Professional advancement is a challenge for all scientists. Women and men scientists, however, face different constraints and opportunities in advancing their careers. In order to address this, MAIZE CRP sponsored a study from the Royal Tropical Institute (KIT) into how the MAIZE and WHEAT CRPs approach the professional capacity enhancement of men and women scientists, and what can be learned from other organizations that have successfully addressed the advancement of women’s careers in science.
In addition to a literature review, the study involved interviews with managers and women scientists in several organizations working within the two CRPs.
Charles Mutimaamba, Chief Research Officer and Maize Breeder at the CBI, pauses for a photo with the Skywalker in a field.
Though its name implies science fiction, Skywalker’s results have been incredibly real. A small, unmanned aerial vehicle equipped with remote sensing devices, Skywalker flies over maize fields collecting images and data. It is able to measure several hundred plots in one take. Spectral reflectance and thermal imagery cameras on its wings allow scientists to conduct non-destructive screening of plant physiological properties such as crop growth and water use, at enough resolution to obtain information at plot level.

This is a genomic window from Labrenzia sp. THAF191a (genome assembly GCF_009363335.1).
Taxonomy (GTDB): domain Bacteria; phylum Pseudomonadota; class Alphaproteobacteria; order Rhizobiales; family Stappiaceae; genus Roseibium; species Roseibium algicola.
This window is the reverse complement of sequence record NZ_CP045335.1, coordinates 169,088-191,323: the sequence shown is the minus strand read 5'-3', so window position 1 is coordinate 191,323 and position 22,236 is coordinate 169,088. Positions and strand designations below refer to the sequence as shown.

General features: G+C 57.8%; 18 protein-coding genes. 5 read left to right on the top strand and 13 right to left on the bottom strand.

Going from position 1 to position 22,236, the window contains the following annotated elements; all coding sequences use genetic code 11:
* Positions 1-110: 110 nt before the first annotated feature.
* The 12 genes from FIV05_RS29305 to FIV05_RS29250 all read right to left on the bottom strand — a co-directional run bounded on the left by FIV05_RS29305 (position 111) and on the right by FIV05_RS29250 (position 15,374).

By Frédéric Baudron, Christian Thierfelder and Isaiah Nyagumbo, CIMMYT agronomists
The controversial debate among researchers about the suitability of conservation agriculture for smallholder farmers in Africa continues while rural inhabitants in Africa face food insecurity and degrading resources. What is the role of CIMMYT’s research on CA in Africa?
A Royal Tropical Institute (KIT) study funded under the Competitive Grant Initiative of the MAIZE CRP, “Gender Matters in farm Power,” investigates how gender matters in small-scale farm power mechanization in African agriculture, particularly in maize-based systems in Ethiopia and Kenya. KIT collaborated with the International Maize and Wheat Improvement Center’s (CIMMYT) Farm Power and Conservation Agriculture for Sustainable Intensification (FACASI) project on the study in order to leverage FACASI’s experience with national project partners and to build on and complement the project’s work.